Generally, I try and get up on the earlier side and do some exercise, either the gym or climbing with a friend, following this it’s into the office to run through things with the team.
I’ll catch up with the brewery team about how production is going, taste any experiments we’ve got on the go and talk about any issues / bottlenecks coming up. After this I’ll chat to the sales team about how things are going, what interesting things are going on that we’d like to talk about on our social channels, and anything they need my help with.
My afternoons and evenings are generally spent meeting people either on sales calls or just to find out more about them. Before I go to bed each night I normally try and update my to-do list so that all my thoughts are out of my head and on paper!
What’s your greatest/most memorable professional moment been, so far?
Winning the YBFs was a really big highlight. The YBFs (Young British Foodies) celebrates new and visionary talent from across the food and drink world. It was great to have the recognition that we’ve taken what was a bit of a mad idea and made it real!
Where do you get your ideas?
Generally in the shower, with a glass of ice cold fino.
What’s your philosophy, summed up in a sentence?
We should always be asking ourselves: “Is this something that is, or is not, in my control?” – Epictetus, Enchiridion
This classic stoic philosophy sums up what I’m always striving (at times successfully) to achieve. If you can get some perspective and realise that there’s only a limited sphere over which you can control, you can concentrate on that and not be distracted by all the other myriad of things going on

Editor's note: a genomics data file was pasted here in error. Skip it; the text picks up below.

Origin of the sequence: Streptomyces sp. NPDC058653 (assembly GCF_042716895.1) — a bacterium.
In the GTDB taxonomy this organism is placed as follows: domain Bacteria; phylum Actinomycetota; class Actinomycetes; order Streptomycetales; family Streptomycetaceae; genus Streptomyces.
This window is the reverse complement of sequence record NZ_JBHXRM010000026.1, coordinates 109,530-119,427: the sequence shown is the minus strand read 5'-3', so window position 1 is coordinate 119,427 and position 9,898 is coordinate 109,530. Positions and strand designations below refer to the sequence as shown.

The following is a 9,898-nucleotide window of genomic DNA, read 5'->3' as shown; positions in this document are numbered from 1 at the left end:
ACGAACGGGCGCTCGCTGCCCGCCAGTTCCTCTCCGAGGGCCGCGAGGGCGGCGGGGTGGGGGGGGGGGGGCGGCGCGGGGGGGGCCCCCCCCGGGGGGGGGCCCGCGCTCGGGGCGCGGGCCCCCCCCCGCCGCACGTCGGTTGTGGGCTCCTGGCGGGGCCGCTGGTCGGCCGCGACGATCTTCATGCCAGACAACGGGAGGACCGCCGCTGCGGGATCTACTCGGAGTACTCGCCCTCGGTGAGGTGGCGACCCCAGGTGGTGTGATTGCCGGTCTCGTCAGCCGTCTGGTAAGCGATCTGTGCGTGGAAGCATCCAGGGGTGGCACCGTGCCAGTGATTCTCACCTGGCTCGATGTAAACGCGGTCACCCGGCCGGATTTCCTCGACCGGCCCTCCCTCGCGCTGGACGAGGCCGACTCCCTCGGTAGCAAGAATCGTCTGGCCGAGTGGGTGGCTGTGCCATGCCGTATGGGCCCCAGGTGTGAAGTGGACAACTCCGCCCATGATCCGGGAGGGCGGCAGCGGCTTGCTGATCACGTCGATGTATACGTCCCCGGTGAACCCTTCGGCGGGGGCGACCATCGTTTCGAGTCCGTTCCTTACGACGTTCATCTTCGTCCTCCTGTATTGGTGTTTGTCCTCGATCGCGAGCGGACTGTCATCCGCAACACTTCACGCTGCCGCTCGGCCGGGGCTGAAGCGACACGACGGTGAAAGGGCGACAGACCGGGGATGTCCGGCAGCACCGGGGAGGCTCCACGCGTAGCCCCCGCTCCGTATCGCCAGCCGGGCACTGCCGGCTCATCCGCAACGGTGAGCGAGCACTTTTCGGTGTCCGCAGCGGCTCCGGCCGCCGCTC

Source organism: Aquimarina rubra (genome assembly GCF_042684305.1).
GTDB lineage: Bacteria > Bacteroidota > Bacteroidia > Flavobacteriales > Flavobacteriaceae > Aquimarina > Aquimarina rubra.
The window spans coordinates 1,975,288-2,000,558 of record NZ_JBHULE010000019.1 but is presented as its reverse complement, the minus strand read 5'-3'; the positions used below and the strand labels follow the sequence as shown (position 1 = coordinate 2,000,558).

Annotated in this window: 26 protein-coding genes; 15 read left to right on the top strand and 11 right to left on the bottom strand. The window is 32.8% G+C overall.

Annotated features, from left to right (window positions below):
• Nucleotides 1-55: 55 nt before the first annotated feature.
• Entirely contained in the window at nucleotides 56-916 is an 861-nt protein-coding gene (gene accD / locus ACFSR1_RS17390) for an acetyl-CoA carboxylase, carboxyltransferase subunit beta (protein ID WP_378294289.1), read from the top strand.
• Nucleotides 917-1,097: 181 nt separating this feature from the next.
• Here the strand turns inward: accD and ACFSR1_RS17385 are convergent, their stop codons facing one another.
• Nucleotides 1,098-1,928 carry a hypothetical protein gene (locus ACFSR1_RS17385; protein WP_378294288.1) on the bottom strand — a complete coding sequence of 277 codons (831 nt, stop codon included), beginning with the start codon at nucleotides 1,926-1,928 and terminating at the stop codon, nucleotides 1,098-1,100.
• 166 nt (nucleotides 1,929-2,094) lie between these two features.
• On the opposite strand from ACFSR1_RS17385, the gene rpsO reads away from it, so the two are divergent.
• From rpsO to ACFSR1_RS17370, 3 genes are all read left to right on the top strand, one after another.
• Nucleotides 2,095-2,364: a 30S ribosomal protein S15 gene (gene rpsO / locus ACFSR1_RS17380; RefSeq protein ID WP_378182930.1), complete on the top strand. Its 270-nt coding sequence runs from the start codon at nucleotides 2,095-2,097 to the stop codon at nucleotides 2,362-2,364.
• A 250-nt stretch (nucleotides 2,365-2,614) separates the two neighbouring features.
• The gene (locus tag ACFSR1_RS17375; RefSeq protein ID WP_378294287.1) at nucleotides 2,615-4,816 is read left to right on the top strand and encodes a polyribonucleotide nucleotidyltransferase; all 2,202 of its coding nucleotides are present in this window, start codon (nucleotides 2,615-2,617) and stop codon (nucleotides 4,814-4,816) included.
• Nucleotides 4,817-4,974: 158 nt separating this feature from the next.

What’s the biggest challenge you’ve had, how did you overcome it, and what did you learn from it?
Greatest challenge: Writing all these words! [Ed: lol] Overcome by: Pouring a long cool drink.
Who’s the person who’s most inspired you in your work? Is there anyone that you draw inspiration or strength from, or do you have any specific influences?
Mother Theresa. And all that ‘inner calm’.
What do you enjoy most and least about what you do?
The Most, making booze and people happy. And being a trailblazer.
The Least, chasing invoices!
What advice would you give to aspiring drinks professionals who’d want the kind of results that you’ve had?
I think that at some point you just have to go for it – there’s always going to be some risk in trying anything new; you just have to have the tenacity to see it through.
If you weren’t doing what you do now, what would you be doing instead?
I’d gotten pretty sick of larger organisations (being a bit too precocious) so I think I’d always have ended up working in something on a smaller scale in booze.
If you could get anyone to try Gosnell’s (fictional or real, living or dead) who would you pick and which of the meads would you like them to try? Assume that they go on to be your brand ambassador…
Marx – Karl OR Groucho
And we always ask three customary ridiculous questions…
If, for some reason, you were forced to turn your business into a travel agency, what would you call it, what types of holidays and locations would you specialise in and what would your game plan be?
Bee’attitudes. Holidays to natural un-spoilt places which inconsiderate travellers and ego-centric human beings haven’t ruined.
If you had to employ any character from The Simpsons to come and work with you guys at the brewery, who would you pick, and why?
It has to be Duffman – great for activation [Ed: Oh Yeah!]
You have acquired a pet T-Rex and are morally obliged to look after it. It is 13 ft tall at the hips, eats half a ton of raw meat a day, and likes taking long walks. What would you call it and what would you do to keep it entertained and housed?
Name: Dave. Entertainment: lock it in the honey cupboard!